(Phys.org)—A team of scientists from Scotland and the Czech Republic has created a real-life "tractor" beam, as featured in the Star Trek movies, which for the first time allows a beam of light to attract objects.
A simple method has been found that tells people who have become seriously ill after a tick bite once and for all whether they have bacteria in their blood.
Engineers at the University of California, San Diego developed a new technology that uses an oscillating electric field to easily and quickly isolate drug-delivery nanoparticles from blood. The technology could serve as a ...
Residents of the remote equatorial islands of Melanesia share fragments of genetic code with two extinct human species. That's the key finding of a new study published March 17 in the journal Science.
A blood test used to determine the level of inflammation in the body may offer some help in assessing colon cancer risk, according to results of a study to be presented by Vanderbilt-Ingram Cancer Center's Gong Yang, M.D., ...
(PhysOrg.com) -- A journal article showcasing results of lipidomics analyses for identifying novel biomarkers of diabetes conducted at Pacific Northwest National Laboratory was selected as "Editor's Choice" by two clinical ...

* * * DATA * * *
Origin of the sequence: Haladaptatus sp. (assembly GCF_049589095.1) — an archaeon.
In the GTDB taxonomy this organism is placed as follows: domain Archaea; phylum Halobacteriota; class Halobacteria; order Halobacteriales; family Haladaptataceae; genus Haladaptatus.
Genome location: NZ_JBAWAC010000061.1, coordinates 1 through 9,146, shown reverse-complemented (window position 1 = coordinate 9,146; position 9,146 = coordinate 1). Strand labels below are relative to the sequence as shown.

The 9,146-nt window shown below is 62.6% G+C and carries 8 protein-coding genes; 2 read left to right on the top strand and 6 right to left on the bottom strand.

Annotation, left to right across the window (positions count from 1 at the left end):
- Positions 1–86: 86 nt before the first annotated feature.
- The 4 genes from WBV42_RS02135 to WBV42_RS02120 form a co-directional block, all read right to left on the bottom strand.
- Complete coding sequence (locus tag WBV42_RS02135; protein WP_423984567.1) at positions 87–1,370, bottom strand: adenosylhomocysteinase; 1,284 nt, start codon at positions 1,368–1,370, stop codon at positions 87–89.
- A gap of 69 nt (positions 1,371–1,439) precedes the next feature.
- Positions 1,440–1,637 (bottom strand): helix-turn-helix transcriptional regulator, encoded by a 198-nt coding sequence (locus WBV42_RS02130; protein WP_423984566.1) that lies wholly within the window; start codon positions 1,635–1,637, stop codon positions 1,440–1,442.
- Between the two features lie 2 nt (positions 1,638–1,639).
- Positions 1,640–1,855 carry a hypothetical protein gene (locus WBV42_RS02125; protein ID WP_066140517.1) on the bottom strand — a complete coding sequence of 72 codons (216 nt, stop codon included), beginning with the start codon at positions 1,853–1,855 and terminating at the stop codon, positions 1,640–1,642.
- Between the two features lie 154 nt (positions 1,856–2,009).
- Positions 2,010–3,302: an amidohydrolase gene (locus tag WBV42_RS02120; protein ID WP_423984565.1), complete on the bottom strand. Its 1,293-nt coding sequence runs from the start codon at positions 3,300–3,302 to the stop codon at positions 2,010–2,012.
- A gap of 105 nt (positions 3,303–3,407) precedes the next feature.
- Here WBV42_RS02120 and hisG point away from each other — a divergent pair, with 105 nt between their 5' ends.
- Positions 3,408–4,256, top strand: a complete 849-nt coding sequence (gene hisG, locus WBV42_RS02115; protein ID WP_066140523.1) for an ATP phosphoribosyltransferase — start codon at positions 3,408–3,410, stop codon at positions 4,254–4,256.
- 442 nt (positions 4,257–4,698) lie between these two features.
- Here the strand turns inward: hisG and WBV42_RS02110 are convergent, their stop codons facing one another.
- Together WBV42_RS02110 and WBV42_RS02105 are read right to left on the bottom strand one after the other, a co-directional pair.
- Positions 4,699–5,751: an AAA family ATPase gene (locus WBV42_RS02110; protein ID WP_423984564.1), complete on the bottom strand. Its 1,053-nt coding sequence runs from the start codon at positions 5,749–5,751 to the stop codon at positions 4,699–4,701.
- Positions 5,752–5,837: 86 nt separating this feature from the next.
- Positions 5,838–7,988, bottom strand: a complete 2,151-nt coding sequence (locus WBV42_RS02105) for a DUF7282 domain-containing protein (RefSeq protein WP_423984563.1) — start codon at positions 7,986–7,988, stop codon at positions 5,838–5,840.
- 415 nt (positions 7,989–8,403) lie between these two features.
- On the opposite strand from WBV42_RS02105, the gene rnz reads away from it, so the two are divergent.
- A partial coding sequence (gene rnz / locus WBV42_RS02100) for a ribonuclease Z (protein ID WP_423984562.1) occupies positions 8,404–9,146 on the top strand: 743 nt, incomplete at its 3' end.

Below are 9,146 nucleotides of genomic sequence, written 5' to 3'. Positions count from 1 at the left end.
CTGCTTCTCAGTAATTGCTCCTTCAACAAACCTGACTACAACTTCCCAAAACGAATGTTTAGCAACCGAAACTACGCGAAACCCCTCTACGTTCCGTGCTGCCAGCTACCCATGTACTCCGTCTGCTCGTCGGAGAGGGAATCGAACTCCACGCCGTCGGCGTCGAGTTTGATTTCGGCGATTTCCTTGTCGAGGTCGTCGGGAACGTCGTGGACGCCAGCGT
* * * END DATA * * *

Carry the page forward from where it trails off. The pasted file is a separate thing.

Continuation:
Scientists in the US have developed a novel vaccination method that uses tiny gold particles to mimic a virus and carry specific proteins to the body's specialist immune cells.
(Phys.org) —Have you ever noticed the way water flows around boulders in a fast-moving river, creating areas of stillness and intense motion? What if those forces of fluid flow could be controlled at the smallest levels?
New research led by the University of Nebraska-Lincoln and the University of New Mexico has pinpointed changes in a single, mutation-prone gene site that ultimately allow wrens to breathe easy in the rarefied air of the Andes.
A new device developed at the University of Michigan could provide a non-invasive way to monitor the progress of an advanced cancer treatment.